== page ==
factors that are causing this, and other, trends. With the U.S. Supreme Court currently weighing arguments about the constitutionality of portions of President Barack Obama’s Patient Protection and Affordable Care Act, the health care industry is facing many unknowns. Marcus & Millichap’s recent Medical Office Research Report charts the effect of these unknowns on the sector. It also takes a look at who the most active buyers of health care assets will be in 2012. Marcus & Millichap’s report found that private investors are set to take the lion’s share of medical office activity this year—particularly REITs and institutions. With so many unknowns existing in the industry—such as the Supreme Court hearings—rents are trending downward, as more medical offices put off making decisions about their space needs. On a nationwide basis, rents declined 1.9 percent in 2011. The report found this particularly true in areas like New York City. Asking rents are projected to continue to decline in 2012. Private investors are anticipated to participate in the most acquisitions in 2012, with REITs and institutions targeting the off-campus buildings affiliated with health systems. CG

At Over $60 Billion, Wells Fargo Again on Top
HFF place in the { MBAearned second takes third. } list, Meridian
The Mortgage Bankers Association last week released its annual ranking of loan originations. The data are broken into several metrics—such as originations for third parties and originations by investor group. However, for several categories, including total originations, W ells Fargo once again came out on top. The bank’s commercial real estate originations for 2011 hit $60.2 billion, putting it way ahead of the other institutions in the top five. HFF came in at number two on the list, with $20.6 billion, followed by Meridian Capital Group, CBRE Capital Markets and PNC Real Estate with $17.3 billion, $16.5 billion and $15.8 billion, respectively. Alan Wiener, group head at W ells Fargo Multifamily Capital, told The Mortgage Observer that the bank’s volume of originations in the New York City area for 2012 will continue apace. “On the permanent side last year we did about $6.5 billion,” Mr. Wiener said. “We were the number one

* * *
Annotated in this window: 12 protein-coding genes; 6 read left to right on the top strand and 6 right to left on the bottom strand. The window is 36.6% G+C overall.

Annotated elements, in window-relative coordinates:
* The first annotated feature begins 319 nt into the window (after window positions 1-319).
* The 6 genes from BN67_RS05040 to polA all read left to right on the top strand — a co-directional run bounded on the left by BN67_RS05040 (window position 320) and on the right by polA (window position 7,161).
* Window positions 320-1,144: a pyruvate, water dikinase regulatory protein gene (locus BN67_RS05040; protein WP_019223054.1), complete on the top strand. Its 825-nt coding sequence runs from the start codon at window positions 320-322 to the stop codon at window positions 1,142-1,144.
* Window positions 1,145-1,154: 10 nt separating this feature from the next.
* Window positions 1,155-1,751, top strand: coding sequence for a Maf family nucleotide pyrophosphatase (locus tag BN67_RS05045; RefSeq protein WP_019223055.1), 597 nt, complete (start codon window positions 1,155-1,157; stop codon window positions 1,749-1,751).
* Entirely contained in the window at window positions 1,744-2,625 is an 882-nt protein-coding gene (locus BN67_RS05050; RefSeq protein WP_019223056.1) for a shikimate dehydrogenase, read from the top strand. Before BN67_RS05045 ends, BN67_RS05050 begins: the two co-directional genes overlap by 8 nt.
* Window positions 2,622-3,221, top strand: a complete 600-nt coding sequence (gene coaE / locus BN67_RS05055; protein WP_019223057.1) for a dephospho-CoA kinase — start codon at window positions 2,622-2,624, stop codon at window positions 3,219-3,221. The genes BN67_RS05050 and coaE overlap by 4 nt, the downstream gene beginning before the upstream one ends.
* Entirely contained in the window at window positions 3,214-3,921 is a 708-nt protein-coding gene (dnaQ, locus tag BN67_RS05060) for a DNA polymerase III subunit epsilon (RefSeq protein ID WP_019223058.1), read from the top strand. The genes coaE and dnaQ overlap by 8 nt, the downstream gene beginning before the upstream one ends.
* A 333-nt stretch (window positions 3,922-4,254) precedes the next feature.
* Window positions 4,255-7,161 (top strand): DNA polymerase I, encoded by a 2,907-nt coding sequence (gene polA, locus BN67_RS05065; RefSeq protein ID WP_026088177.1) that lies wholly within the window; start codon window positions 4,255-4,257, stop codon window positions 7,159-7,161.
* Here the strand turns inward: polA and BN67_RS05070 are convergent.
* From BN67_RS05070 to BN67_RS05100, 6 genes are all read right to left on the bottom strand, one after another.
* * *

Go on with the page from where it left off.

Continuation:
Medical O ce Big Among Private Investors in 2012




May 2012 / News


permanent multifamily lender in the country in 2010, 2011 and we will be in 2012 as well—so it’s a lot of real estate.” On tap this year for Wells is the refinancing of 15,000 units at Co-op City. Mr. Wiener pointed out that Wells has a hand in many large-scale deals in the city, as administrative agent on syndicated loans such as the $530 million construction loan provided to the Gotham Organization for its development on the far West Side. “Generally our holds are much larger than anyone else’s,” Mr. Wiener explained. “So you will see us on most of the large deals.” Life insurance companies remained strong with two showings in the top 10—MetLife Real Estate Investments originated $11 billion, which landed it in sixth place, and Prudential Mortgage Capital Co. landed at number eight, with $9.7 billion in originations. For U.S. multihousing agency originations from all sources CBRE Capital Markets came out on top in 2011, with over $8.7 billion in loan originations, $1.1 billion of which was done in conjunction with life insurance companies. “In recent years, CBRE has built a strong and comprehensive agency loan production platform, which has enabled us to capitalize on the healthy appetite for multihousing property investment,” Brian Stoffers, president of CBRE Debt & Equity Finance said in a prepared statement about the results. “This robust platform has given us a distinct competitive advantage in serving the capital needs of investors targeting multihousing opportunities.” Part of that platform includes its Fannie Mae DUS program, which accounted for almost $1.6 billion in originations for 2011, the company said. CG

14 Wall Street Recapped